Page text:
FSA E.coli guidance "draconian"
The Food Standards Agency (FSA) new guidance aimed at controlling the risks from E.coli have been branded “draconian” by butchery bosses.
The FSA issued the new guidance following two serious outbreaks of E.coli in Scotland in 1996 and Wales in 2005 – which resulted in serious illness and deaths.
It also comes after the Pennington Report in 2009 into the outbreak in Wales, which saw 150 people affected, 31 people hospitalised and led to the death of five-year-old Mason Jones.
However, Roger Kelsey, chief executive of the National Federation of Meat & Food Traders (NFMFT), labelled the new guidelines as “draconian” and said his organisation had been disappointed with the consultation process ahead of their publication.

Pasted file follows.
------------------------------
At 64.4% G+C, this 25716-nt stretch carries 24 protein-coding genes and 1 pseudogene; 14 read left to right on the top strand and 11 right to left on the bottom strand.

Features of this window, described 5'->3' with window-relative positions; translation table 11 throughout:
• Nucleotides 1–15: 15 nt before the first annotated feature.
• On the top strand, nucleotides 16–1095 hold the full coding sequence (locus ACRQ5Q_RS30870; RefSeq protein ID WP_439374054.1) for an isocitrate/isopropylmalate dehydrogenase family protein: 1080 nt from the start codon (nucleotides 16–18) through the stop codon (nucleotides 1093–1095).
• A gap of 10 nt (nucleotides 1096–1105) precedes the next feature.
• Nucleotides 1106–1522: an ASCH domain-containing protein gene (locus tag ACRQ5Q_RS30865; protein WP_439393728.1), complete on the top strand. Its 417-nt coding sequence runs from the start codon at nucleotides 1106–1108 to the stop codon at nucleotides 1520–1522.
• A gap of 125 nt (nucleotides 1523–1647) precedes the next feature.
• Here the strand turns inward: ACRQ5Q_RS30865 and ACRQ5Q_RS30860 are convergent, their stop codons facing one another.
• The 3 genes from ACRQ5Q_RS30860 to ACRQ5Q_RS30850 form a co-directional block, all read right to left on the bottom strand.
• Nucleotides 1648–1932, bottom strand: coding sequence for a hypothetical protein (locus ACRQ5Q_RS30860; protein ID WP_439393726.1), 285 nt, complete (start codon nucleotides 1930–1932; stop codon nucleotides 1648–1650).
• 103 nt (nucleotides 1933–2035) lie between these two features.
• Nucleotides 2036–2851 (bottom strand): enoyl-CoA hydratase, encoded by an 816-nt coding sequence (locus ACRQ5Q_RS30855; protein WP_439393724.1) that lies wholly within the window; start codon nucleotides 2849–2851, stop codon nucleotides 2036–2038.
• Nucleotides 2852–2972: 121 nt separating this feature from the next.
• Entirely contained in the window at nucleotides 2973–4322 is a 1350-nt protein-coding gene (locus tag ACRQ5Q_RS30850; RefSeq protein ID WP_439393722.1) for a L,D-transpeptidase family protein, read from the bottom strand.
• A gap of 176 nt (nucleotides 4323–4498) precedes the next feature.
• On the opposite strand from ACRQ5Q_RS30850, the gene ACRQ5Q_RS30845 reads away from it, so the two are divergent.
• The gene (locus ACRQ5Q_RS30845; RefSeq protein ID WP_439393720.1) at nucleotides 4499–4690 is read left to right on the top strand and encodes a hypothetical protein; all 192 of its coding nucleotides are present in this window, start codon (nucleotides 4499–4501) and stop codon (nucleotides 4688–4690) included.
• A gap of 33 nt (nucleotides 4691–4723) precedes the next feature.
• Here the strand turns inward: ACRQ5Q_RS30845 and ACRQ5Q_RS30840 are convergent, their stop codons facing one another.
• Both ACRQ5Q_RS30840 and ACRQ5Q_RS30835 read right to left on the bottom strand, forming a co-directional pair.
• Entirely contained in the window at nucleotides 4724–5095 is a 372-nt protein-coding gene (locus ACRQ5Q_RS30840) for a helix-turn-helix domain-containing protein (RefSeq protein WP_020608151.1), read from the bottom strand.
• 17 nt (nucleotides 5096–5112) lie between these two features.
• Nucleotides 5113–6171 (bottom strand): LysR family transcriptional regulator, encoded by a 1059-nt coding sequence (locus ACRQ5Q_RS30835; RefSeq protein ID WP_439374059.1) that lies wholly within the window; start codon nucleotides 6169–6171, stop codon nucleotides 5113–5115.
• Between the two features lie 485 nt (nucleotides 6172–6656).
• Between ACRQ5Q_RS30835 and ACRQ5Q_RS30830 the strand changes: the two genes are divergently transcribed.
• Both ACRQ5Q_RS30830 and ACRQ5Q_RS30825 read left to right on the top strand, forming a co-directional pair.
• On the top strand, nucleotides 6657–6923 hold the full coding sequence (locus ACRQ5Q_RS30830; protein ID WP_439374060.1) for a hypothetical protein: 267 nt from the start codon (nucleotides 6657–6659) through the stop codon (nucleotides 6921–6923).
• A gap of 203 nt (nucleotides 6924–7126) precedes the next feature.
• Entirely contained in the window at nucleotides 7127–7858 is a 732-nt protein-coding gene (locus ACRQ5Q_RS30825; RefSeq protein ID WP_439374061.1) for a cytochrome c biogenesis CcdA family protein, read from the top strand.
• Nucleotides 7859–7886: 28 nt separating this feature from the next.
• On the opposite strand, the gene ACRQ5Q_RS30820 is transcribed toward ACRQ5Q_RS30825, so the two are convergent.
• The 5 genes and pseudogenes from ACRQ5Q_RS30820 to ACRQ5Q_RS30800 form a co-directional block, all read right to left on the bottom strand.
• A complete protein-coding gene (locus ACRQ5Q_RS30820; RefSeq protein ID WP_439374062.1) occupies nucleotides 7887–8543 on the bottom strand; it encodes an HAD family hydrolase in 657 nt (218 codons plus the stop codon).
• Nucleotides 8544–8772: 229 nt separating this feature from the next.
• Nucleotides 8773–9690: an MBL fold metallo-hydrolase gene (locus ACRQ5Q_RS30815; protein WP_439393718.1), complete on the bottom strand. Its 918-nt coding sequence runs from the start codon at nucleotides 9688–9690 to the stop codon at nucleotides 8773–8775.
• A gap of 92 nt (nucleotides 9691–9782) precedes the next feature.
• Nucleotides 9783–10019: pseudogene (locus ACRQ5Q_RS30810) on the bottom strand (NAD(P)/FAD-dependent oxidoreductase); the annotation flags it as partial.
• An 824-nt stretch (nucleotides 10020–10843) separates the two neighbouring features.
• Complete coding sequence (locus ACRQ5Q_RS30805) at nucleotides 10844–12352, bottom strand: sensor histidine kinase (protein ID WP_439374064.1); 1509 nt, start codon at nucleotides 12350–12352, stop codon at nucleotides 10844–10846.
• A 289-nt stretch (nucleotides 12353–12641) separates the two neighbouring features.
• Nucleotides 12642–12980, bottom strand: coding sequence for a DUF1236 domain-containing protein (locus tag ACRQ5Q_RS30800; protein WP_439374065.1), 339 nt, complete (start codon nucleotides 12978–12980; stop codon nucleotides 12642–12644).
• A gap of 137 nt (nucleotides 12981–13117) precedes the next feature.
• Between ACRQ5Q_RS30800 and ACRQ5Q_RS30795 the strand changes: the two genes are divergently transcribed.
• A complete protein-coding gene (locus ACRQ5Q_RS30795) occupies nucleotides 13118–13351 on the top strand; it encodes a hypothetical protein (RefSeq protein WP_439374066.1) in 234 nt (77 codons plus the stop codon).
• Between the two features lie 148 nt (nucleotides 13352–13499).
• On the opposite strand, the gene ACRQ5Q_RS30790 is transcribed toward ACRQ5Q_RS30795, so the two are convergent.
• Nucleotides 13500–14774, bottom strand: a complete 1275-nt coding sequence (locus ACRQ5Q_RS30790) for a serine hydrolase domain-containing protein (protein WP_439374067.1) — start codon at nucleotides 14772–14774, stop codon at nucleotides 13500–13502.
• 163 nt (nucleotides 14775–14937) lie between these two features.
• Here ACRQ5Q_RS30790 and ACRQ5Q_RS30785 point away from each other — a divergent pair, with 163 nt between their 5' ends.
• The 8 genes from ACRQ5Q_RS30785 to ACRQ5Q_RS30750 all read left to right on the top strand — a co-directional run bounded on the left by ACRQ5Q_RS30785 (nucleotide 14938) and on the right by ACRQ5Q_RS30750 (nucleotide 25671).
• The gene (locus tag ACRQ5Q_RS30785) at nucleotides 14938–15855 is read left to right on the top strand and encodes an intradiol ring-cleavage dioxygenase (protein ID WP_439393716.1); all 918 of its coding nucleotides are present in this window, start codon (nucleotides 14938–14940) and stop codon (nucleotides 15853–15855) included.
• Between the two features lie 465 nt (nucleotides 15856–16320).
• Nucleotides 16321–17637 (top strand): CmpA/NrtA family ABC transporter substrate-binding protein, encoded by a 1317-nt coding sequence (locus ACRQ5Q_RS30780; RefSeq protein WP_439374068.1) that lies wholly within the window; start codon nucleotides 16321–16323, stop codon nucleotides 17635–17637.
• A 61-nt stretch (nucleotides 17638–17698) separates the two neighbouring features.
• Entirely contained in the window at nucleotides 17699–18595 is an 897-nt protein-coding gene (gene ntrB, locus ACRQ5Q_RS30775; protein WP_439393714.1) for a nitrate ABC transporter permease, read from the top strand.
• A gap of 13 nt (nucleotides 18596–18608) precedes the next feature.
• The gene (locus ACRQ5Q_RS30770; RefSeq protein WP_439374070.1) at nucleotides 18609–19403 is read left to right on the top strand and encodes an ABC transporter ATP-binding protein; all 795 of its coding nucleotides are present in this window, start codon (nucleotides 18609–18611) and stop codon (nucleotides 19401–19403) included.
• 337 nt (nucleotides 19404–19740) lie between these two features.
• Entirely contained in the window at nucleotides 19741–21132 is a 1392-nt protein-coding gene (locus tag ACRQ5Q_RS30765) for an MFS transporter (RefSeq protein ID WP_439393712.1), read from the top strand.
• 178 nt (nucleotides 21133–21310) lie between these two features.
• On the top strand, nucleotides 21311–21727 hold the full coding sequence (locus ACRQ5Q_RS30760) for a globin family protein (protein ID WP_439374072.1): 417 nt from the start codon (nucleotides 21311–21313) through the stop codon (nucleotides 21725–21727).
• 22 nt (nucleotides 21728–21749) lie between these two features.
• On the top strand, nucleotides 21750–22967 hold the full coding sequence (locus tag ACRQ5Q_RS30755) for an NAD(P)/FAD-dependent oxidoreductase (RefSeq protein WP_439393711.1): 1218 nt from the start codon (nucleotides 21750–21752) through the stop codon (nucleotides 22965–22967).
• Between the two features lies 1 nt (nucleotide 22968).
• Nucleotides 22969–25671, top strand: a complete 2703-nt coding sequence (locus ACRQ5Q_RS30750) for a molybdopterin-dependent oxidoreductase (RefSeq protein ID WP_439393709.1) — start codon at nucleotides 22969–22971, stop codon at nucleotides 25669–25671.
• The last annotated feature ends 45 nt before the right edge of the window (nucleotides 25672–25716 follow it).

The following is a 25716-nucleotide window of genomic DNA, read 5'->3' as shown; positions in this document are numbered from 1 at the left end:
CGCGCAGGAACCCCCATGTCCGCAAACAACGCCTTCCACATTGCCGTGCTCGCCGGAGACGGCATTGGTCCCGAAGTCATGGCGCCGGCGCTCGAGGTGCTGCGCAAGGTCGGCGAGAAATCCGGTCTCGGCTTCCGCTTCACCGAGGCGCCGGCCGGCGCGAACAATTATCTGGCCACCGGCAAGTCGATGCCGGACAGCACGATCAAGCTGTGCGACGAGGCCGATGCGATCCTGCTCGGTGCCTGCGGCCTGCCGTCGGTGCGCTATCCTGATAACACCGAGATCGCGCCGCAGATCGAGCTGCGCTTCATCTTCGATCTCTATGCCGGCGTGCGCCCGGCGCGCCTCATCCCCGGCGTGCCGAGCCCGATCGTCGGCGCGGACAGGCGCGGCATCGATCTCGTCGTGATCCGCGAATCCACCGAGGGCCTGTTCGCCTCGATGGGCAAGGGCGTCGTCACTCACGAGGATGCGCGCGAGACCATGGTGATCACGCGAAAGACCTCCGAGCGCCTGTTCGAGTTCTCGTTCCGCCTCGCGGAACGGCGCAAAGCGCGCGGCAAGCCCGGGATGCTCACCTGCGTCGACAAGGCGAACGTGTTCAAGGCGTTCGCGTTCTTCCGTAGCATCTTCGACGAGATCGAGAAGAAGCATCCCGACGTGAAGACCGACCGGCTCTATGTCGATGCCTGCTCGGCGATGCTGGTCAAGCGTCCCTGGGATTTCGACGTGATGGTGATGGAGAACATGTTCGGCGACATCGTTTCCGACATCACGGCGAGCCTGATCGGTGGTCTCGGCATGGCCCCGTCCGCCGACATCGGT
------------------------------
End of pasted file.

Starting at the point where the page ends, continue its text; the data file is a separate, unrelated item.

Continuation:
Kelsey told Meat Trades Journal: “The actual report and the implications of the recommendations are draconian. It covers areas that can be addressed by adequate HACCP procedures.”
Some of the key measures highlighted in the guidance to control E.coli are:
• Identification of separate work areas, surfaces and equipment for raw and ready-to-eat food.
• Use of separate complex equipment, such as vacuum-packing machines, slicers, and mincers for raw and ready-to-eat food.
• Handwashing should be carried out using a recognised technique. Anti-bacterial gels must not be used instead of thorough handwashing.
• Disinfectants and sanitisers must meet officially recognised standards and should be used as instructed by the manufacturer.